- Be sure to chill the filling prior to assembling several pies to freeze. This helps the pies freeze quickly and reduce the chance of freezer burn.
- Use red potatoes for best texture after freezing. Russet potatoes can get a bit mushy.
- Always label your freezer meals with the name of the dish, the date you prepared it, and the cooking instructions.
A pot pie is a savory main dish of cooked meat, vegetables, and a sauce of some sort, either topped with a pie crust or completely encased with both a top and bottom crust. The latter is what is often referred to as a “proper pie”.
The pie crust from a chicken pot pie is just like you would use for other pies. You can add cheese or herbs if you like, but it’s a simple pastry of butter, flour, and water.
Here at Good Cheap Eats we try to stretch our grocery dollar as far as we can while keeping things practical and delicious. Knowing how much a dish will cost you can help you plan well. Consider these costs for making this pot pie, when shopping at a mid-range grocery store in Southern California, not on sale:
- flour – $0.20 ($2.69/5-lb bag)
- butter – $0.92 ($3.69/lb)
- olive oil – $0.40 ($6.49/16 oz)
- onion – $0.75
- celery – $0.19 ($1.99/stalk)
- mushrooms – $0.50 ($1.99/8 oz)
- carrots $0.30 ($0.99/lb)
- potatoes – $1.98 ($0.99/lb)
- chicken – $2.99/lb
- cream of chicken soup – $0.96
- spices – $0.10
A large pot pie, that serves 12 will cost about $9.29 at regular grocery store prices. This works out to 77 cents/serving!
How to save more
Here are some of the strategies you can use to make this recipe more economical:
- Stock up on ingredients when they are on sale. For instance, when I see a great price on veggies or chicken stock, I’ll buy lots of them and plan my meals around them. You can also buy certain items in bulk, to save even more money!
- Use a whole chicken! Cooking a whole chicken (or buying one that Costco roasted for you) can be more economical than buying chicken pieces. Plus, you can use the carcass to make homemade stock.
- Use up leftovers. It doesn’t matter what kind of veggies you throw in. They add great flavor and nothing goes to waste. Feel free to adapt this basic pie recipes to use whatever meats or veggies you have on hand.
- Use your freezer! You can freeze most of these ingredients, like the chicken, fresh herbs (if you’re using), gravy, and the pie crust to have on hand so you can whip this up whenever you need to.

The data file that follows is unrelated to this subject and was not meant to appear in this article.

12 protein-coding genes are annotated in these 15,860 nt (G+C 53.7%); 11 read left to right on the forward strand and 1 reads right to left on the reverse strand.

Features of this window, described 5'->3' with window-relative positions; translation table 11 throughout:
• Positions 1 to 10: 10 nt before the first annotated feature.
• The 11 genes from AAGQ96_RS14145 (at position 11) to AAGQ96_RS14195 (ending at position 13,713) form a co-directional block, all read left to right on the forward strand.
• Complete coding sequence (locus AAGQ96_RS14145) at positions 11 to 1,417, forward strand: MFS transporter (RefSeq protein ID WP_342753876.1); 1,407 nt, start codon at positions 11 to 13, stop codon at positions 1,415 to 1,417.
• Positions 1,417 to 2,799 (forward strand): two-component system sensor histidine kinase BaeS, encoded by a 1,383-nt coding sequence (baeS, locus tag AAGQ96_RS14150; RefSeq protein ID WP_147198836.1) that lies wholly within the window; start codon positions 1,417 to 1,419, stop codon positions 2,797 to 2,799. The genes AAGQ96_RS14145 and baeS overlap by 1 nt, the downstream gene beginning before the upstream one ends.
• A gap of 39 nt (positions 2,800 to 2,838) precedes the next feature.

More Great Chicken Recipes
Tell us what you think!
We love to hear your experiences with Good Cheap Eats. Click the STARS on the recipe card or leave a STARRED comment to let us know what you think of the recipe.
Single Crust Pot Pie Recipe
- 1 1/2 cup unbleached, all-purpose flour
- 1/2 cup butter cut into cubes
- 1/4 cup water cold
- 2 tbsp olive oil
- 1 onion chopped
- 3 ribs celery chopped
- 1 cup mushrooms (sliced)
- 1 cup carrots (chopped)
- black pepper
- 4 cup russet potatoes cooked and cubed
- 3 cup chicken (cooked and cubed) turkey can also be used
- 1 batch Homemade Cream of Chicken Soup about 2 cups or leftover gravy
- 1/2 tsp dried dill
- 1/2 tsp dried summer savory
- 1/2 tsp dried thyme
- Preheat the oven to 375 degrees. Spray a 9×13-inch baking pan with nonstick cooking spray.
- Prepare the pastry crust. In a food processor fitted with a metal blade, pulse together the flour, butter, and 1/2 teaspoon salt, until coarse crumbs are formed. Alternatively, you can do this in a bowl with a pastry blender or two table knives. Add the water a few drops at a time until the dough comes together easily. Transfer the dough to a sheet of plastic wrap. Form it into a flat disk or block, wrap well, and refrigerate until ready to assemble the pie.
- In a large nonstick skillet, heat the oil until shimmering. Add the onion, celery, mushrooms, and carrots. Saute on low for 15 minutes until the vegetables are tender and caramelized. Season to taste with salt and pepper.
- Meanwhile, simmer the potatoes in salted, boiling water if you don’t already have leftover cooked potatoes to use.
- In a large bowl, combine the cooked vegetables, cream of chicken soup, chicken, and herbs. Pour this mixture into the prepared baking dish.
- Transfer the dough to a lightly floured surface and roll out to a 10×14 inch rectangle.
- Fit the dough over the top of the chicken filling. (If you’re going to freeze the pie, wrap it well and store in the freezer at this point.)
- Cut a few vent holes and bake for 45 to 60 minutes until the crust is golden brown and the filling is bubbly.
- If baking a frozen pie, do not thaw. Place the pie in a 400 degree oven for 15 minutes. Then reduce the heat to 375 degrees and continue baking until done, about 45 minutes more.
This post was originally published November 13, 2016. It has been updated for content and clarity.